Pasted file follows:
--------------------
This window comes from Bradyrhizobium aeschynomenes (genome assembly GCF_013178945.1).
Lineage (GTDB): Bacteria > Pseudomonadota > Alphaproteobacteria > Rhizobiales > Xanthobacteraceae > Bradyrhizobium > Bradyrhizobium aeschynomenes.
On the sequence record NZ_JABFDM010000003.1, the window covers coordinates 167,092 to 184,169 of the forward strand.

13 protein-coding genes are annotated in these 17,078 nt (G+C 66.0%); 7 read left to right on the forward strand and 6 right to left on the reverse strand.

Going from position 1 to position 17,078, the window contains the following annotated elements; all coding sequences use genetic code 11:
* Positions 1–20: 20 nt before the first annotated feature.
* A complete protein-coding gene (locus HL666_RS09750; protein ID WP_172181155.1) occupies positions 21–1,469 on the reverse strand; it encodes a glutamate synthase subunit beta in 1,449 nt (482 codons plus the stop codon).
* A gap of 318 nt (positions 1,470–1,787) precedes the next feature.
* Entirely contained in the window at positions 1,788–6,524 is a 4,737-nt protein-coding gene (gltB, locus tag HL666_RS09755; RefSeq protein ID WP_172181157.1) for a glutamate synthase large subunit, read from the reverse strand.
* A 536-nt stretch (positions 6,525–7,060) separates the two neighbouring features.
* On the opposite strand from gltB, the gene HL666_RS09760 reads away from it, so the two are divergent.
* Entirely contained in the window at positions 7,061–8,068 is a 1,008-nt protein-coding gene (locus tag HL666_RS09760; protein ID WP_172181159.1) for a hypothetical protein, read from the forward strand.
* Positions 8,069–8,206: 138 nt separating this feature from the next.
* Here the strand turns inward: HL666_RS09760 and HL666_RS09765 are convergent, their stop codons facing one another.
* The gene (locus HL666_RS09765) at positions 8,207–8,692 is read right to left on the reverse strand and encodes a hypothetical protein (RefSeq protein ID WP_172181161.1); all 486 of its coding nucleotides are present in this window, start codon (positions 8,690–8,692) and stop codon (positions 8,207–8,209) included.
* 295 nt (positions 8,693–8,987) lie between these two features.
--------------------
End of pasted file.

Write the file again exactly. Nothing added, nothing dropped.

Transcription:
This window comes from Bradyrhizobium aeschynomenes (genome assembly GCF_013178945.1).
Lineage (GTDB): Bacteria > Pseudomonadota > Alphaproteobacteria > Rhizobiales > Xanthobacteraceae > Bradyrhizobium > Bradyrhizobium aeschynomenes.
On the sequence record NZ_JABFDM010000003.1, the window covers coordinates 167,092 to 184,169 of the forward strand.

13 protein-coding genes are annotated in these 17,078 nt (G+C 66.0%); 7 read left to right on the forward strand and 6 right to left on the reverse strand.

Going from position 1 to position 17,078, the window contains the following annotated elements; all coding sequences use genetic code 11:
* Positions 1–20: 20 nt before the first annotated feature.
* A complete protein-coding gene (locus HL666_RS09750; protein ID WP_172181155.1) occupies positions 21–1,469 on the reverse strand; it encodes a glutamate synthase subunit beta in 1,449 nt (482 codons plus the stop codon).
* A gap of 318 nt (positions 1,470–1,787) precedes the next feature.
* Entirely contained in the window at positions 1,788–6,524 is a 4,737-nt protein-coding gene (gltB, locus tag HL666_RS09755; RefSeq protein ID WP_172181157.1) for a glutamate synthase large subunit, read from the reverse strand.
* A 536-nt stretch (positions 6,525–7,060) separates the two neighbouring features.
* On the opposite strand from gltB, the gene HL666_RS09760 reads away from it, so the two are divergent.
* Entirely contained in the window at positions 7,061–8,068 is a 1,008-nt protein-coding gene (locus tag HL666_RS09760; protein ID WP_172181159.1) for a hypothetical protein, read from the forward strand.
* Positions 8,069–8,206: 138 nt separating this feature from the next.
* Here the strand turns inward: HL666_RS09760 and HL666_RS09765 are convergent, their stop codons facing one another.
* The gene (locus HL666_RS09765) at positions 8,207–8,692 is read right to left on the reverse strand and encodes a hypothetical protein (RefSeq protein ID WP_172181161.1); all 486 of its coding nucleotides are present in this window, start codon (positions 8,690–8,692) and stop codon (positions 8,207–8,209) included.
* 295 nt (positions 8,693–8,987) lie between these two features.